June 29, 2020

Take a Deeper Look at Soil Health

Dr. Ray Weil has spent his whole life looking at and learning about soils and how they work to keep us all fed. In fact, he literally wrote the book on soils. He has a message for farmers and ranchers concerned about how their soils affect forage growth and profitability: Think deeper. Think about more […]

June 22, 2020

Updates on Projects to Manage Weeds and Turn a Dying Timber Stand Into Pasture

  I am often reminded of my old professor Dr. Breakey, especially lately as I review the results of two recent “field experiments.” Project 1: What in Tar(weed)Nation? Managing a New Weed Last spring I wrote about a massive invasion of Tarweed that had dominated a large chunk of the ranch. Those nasty plants interfered […]

June 8, 2020

Grazing for Soil Health

Thanks to the folks with NRCS’s “Unlock the Secrets of Soil Health” for their part in developing this article. The abandoned cotton farm Terry and Deborah Chandler purchased was in need of a lot of care. The fields were  highly eroded, and the top soil was absent. Rebuilding soil health was the first thing on […]

June 1, 2020

Water, Minerals and Shade – Where Should You Put Them in Pasture?

Water, mineral and shade – all are important to raising healthy livestock. They are also three things that your stock visit often so it’s important to balance convenience for the animal with the potential problems they can cause. For example, putting them all in one spot can encourage animals to stay in one place causing […]

May 25, 2020

Fences Grow More Grass

Shannon Carmichael thought her husband Bart was crazy when he started fencing the ranch first to half sections and then to quarter sections. “This is not how things are supposed to be done. We ride out, we gather, we calve cattle.” But as the pasture sizes began shrinking, she realized that there was a lot […]

May 11, 2020

Do You Know the Difference Between Organic Material and Soil Organic Matter?

This article comes to us from Eddie Funderburg, Ed.D., Senior Soils and Crops Consultant at the Noble Research Institute. Since we talk a lot about soil organic matter, we thought this breakdown would be helpful. Of all the components of soil, organic matter is probably the most important and most misunderstood. Organic matter serves as […]

April 20, 2020

Plants Feed Microbes to Get the Nutrients They Need

A few weeks ago we talked about how plants can adjust their root exudate to encourage microbes to provide them with more nutrients during times of stress. Today, we’re looking at another way that plants and microbes interact to ensure that plants get the nutrients they need from the soil. While plants can get carbon, […]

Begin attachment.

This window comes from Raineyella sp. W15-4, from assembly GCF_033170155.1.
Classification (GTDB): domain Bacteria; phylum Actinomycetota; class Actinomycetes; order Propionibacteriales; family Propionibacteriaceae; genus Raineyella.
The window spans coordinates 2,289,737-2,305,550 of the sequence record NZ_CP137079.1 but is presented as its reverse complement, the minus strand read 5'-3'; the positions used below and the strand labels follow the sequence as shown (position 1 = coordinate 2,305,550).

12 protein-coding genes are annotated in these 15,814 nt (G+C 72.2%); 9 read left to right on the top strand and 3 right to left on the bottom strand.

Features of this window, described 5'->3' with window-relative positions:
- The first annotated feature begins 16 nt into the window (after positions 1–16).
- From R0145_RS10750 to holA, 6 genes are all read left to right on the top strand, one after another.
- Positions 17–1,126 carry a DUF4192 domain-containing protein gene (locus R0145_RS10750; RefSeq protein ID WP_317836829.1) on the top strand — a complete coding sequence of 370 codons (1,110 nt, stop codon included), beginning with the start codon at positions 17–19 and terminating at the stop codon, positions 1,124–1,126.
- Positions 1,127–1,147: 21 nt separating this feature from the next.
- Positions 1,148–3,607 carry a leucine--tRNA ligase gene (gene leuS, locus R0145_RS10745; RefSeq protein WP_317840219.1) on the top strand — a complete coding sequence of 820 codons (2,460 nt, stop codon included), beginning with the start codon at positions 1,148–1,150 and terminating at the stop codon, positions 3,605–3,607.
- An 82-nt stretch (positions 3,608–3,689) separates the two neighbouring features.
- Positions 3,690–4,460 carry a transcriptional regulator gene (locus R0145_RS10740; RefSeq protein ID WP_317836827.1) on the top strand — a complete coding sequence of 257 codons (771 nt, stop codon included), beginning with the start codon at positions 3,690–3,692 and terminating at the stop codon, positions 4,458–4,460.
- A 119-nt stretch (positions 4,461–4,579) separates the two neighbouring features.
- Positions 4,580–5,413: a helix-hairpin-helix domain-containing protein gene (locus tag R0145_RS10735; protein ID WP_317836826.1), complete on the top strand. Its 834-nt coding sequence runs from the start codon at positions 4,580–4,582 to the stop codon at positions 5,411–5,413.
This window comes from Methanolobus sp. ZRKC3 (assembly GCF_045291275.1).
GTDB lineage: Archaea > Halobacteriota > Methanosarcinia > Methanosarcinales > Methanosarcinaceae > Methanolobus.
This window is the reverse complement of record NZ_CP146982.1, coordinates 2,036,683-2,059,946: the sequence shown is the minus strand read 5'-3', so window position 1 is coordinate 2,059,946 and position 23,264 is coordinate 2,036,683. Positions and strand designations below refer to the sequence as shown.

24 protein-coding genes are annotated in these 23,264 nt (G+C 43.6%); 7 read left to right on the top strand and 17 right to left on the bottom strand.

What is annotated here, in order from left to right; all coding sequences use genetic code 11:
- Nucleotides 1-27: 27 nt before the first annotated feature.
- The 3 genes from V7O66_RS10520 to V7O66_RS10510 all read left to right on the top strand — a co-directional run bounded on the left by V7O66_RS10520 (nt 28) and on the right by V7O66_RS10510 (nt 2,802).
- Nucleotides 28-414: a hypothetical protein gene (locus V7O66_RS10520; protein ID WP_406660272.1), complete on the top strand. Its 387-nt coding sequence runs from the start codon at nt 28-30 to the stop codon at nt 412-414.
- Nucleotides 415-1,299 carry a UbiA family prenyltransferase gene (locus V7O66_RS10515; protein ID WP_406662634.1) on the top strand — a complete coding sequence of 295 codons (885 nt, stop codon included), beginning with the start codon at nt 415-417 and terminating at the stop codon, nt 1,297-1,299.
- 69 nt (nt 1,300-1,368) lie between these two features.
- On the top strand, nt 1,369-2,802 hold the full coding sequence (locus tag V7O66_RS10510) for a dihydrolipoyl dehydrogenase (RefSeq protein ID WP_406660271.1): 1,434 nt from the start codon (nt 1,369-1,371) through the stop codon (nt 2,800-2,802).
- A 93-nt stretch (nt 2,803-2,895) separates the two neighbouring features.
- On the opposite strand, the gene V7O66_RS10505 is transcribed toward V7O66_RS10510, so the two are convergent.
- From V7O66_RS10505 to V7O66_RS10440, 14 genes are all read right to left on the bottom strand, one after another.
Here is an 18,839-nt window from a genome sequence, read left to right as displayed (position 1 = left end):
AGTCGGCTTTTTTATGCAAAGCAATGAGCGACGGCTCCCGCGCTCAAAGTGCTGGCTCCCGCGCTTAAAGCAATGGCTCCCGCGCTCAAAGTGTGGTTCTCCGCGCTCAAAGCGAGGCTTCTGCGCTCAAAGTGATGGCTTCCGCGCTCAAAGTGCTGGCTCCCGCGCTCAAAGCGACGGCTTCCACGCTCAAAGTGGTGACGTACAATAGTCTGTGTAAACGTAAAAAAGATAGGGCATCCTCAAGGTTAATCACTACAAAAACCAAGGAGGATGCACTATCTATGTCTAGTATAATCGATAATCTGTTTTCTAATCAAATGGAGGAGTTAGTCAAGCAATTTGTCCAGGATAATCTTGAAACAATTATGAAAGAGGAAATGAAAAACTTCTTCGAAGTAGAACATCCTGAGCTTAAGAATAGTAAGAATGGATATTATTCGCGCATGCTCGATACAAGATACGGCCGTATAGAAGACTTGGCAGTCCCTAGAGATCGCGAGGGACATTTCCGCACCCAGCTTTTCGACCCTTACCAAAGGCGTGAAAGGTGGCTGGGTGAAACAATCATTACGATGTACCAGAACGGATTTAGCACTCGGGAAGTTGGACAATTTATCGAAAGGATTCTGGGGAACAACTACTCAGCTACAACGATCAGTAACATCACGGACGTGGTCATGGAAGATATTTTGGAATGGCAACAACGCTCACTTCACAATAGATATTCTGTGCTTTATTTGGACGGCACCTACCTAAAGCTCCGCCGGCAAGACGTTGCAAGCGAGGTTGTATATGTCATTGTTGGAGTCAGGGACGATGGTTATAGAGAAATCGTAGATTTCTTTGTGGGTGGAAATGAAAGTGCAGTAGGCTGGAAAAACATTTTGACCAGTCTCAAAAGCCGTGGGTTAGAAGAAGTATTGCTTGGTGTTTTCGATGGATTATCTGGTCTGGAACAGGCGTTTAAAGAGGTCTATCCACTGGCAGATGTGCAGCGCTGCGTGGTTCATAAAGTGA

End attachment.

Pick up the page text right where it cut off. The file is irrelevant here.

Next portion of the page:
March 2, 2020

Finding Credence in a Clearcut Revival – Converting a Dying Forest Into Grazing Land

In addition to being an article about forest conversion, this is also an example of looking at the resources we manage, paying attention to a site’s potential, and considering what is best for our operations. We hope it inspires you to look around with new eyes.

February 24, 2020

To Unroll or Not to Unroll? What Gives the Most Bang for the Buck When Bale Grazing?

The other day my buddy, Steve Kenyon, and I were discussing why concentrated bale grazing is so superior for pasture rejuvenation versus unrolling bales. Steve is the author of ‘The Calendar of the Year-Round Grazier,’ teaches a course on how to graze year-round, and has been bale grazing for more than 20 years. Steve is […]

February 17, 2020

This Farmer Finds Annual Pastures Are a Great Option for Soil and Animal Health

Tim Tobin started planting annuals for two reasons. First, he wanted to transition some crop fields to perennial pastures and annuals were a good first step. He also wanted to smother out the Kentucky 31 fescue in some of his pastures. He liked the results so much, that it looks like annuals will become a […]

February 10, 2020

From Brush to Grass – Conservation Practices Pay Off

Here’s another in our series of “Everything old is new again.” This story by Homer A. Taff, former State Conservationist with the Soil Conservation Service, comes to us from the November 1, 1961 edition of  “Soil Conservation,” a publication of the Soil Conservation Service (now the Natural Resources Conservation Service). The practices, which some might […]

February 3, 2020

Revitalizing Soil With Paper

This article comes to us from Sandra Avant and the Agricultural Research Service. While it’s unlikely the average farmer is going to run out and do this tomorrow, it is an example of another way producers might work with their urban neighbors in the future. The Agricultural Research Service (ARS) is helping to arm the […]

January 27, 2020

What Is Manure Doing For Your Soil?

Would you like to reduce runoff and soil erosion? Would you benefit from soils that absorb more water, making your pastures more resilient to drought? Do you want to prevent phosphorus contamination of nearby waterways? Then you want stable soil aggregates, and to get there you want manure! Soil aggregates are individual soil particles that […]

January 6, 2020

Understanding the Two Sides to Soil Organic Matter Can Help Us Improve Soil Health

This story comes to us from Anne Manning at Colorado State University. It’s helpful to our community because it gives us a better understanding of what is going on in the soil beneath our feet as we work to improve soil health. It turns out there are two different kinds of soil organic matter – […]

December 23, 2019

Meet the Father of Soil Conservation

More than 100 years ago, a young scientist, Hugh Hammond Bennett, recognized that the United States was at risk of losing it’s most important resource – it’s soil. He made it his mission to change the trajectory of agriculture at a time of great crisis and to provide farmers and ranchers with the information and […]

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